Applying a deck stain under 50 degrees may result in a stain that never fully dries, leaving a sticky material that must be removed and redone. If applied in conditions that are too hot, the stain may not fully penetrate the wood before it dries, resulting in uneven color.
Given that deck stain dries by evaporating the moisture that is in it into the air, it makes sense that the amount of moisture already present in the air will impact how efficiently that process takes place and hence how quickly the stain dries.
It’s also important to keep in mind that the low-end times that manufacturers put on their labels are based on 40 percent humidity. So even humidity levels in the 50s and 60s will extend the dry time.
Generally speaking, deck stain should be applied when the humidity is between 40 and 70 percent. If the humidity is higher, it could negatively impact its gloss by extending the drying time. The wood stain may never dry in high humidity, requiring you to remove it and start over again.
Most manufacturers recommend against applying the stain in direct sunlight in their application instructions. If the deck is not in a shady area, wait for a cloudy day before applying the stain.
This is because a sun’s UV rays can negatively impact the stain’s ability to adhere to the wood and the uniformity of its color throughout the deck.
Sun will cause a stain to dry more quickly than normal. If applying wood stain in direct sunlight on a hot day, it can cause the stain to dry before the wood has had a chance to fully absorb it, creating a blotchy uneven look.
When you build a new deck, most people will advise you to wait six months to a year before staining the deck. This is because the wood is too young to properly receive stain.
New wood still has a significant moisture content. This is largely due to the chemicals infused into treated lumber that preserve it from the elements. Similar to a sponge, the wood’s fibers can only hold so much moisture.
As such, new wood has a harder time absorbing stain than older wood that is much dryer. If you stain the new deck, it will take longer for the stain to work its way into the wood’s fibers and dry.
It’s also a good idea to make sure the wood is completely dry before applying stain. Wait a few days after it rains to allow the wood to fully dry out to better receive the stain.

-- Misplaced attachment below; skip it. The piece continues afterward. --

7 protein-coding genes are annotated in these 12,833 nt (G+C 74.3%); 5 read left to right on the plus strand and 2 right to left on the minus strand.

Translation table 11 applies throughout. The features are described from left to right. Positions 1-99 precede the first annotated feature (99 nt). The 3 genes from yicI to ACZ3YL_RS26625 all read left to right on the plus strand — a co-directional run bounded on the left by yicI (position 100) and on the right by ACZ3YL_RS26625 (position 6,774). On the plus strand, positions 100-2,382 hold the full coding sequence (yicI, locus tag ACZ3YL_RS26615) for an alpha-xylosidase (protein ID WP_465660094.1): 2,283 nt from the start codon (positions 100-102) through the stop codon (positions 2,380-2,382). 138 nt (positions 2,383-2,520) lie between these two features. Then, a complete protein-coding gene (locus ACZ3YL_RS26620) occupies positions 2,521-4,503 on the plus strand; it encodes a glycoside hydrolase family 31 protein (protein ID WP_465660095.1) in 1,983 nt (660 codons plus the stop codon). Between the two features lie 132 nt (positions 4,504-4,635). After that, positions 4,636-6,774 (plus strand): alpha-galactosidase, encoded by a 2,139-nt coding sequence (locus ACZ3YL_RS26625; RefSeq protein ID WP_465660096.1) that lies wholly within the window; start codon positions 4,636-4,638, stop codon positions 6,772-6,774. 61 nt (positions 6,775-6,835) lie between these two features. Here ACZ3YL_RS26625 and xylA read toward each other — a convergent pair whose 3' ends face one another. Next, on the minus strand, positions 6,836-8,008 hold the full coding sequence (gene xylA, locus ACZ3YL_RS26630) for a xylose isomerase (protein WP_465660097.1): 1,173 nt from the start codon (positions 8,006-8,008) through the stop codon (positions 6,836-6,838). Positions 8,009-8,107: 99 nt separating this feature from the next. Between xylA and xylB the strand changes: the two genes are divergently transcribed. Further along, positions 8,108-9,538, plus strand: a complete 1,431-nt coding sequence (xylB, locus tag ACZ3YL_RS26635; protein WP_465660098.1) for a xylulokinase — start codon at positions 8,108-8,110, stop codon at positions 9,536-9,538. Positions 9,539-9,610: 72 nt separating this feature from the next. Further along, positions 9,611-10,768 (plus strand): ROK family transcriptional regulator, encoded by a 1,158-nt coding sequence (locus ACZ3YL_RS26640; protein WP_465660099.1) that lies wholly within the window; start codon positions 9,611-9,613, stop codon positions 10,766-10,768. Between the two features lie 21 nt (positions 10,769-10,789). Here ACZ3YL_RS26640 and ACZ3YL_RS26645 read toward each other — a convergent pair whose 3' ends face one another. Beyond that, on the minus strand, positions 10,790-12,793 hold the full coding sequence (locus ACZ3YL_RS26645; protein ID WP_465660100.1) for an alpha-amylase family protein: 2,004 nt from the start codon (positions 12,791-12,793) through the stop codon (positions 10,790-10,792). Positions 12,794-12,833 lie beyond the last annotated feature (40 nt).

Amount of Stain Applied
Overapplying wood stain is one sure-fire way to extend the drying time. While varying the amount of deck stain can affect the darkness of the stain, applying too much can saturate the wood’s fibers.
Once the wood is saturated, there is nowhere for the stain to go. This can cause the stain to sit on top of the surface of the wood, where it can dry and leave inconsistencies in the deck color.
To avoid extending the dry time, only apply as much stain as the wood can absorb.
Deck Stain Type
Deck stain drying times vary depending on whether you’re using oil-based or water-based stain. As with paint, water-based stain dries much more quickly, in 2 to 4 hours, and can take rain as soon as it is dry to the touch without negatively impacting the finish.
This makes it easier to apply without having to worry about a strain thunderstorm ruining your hard work. After 24 hours, most water-based stains are ready to take furniture.
As with paint, oil-based stains take longer to dry. An oil-based deck stain can take as little as 4 hours or up to 24 hours to dry, depending on the brand. Most oil-based stains can take rain after 12 hours without washing out the stain.
It can take up to three days for an oil-based wood stain to fully cure before it’s safe for foot traffic and furniture.
While a short dry time can be convenient, it can also be a challenge. Stain must be applied with a wet edge. A quick dry time puts pressure on you to apply the stain before that edge dries. For larger decks, a longer dry time can make for an easier (and less stressful) application process.
How to Make Deck Stain Dry Faster?
While there are many ways to change the climate around the stained wood to speed up the dry time for indoor applications, the position of a deck outdoors makes speeding up the dry time more of a challenge. Aside from following the above guidelines when applying deck stain, there are few other ways to speed up the dry time.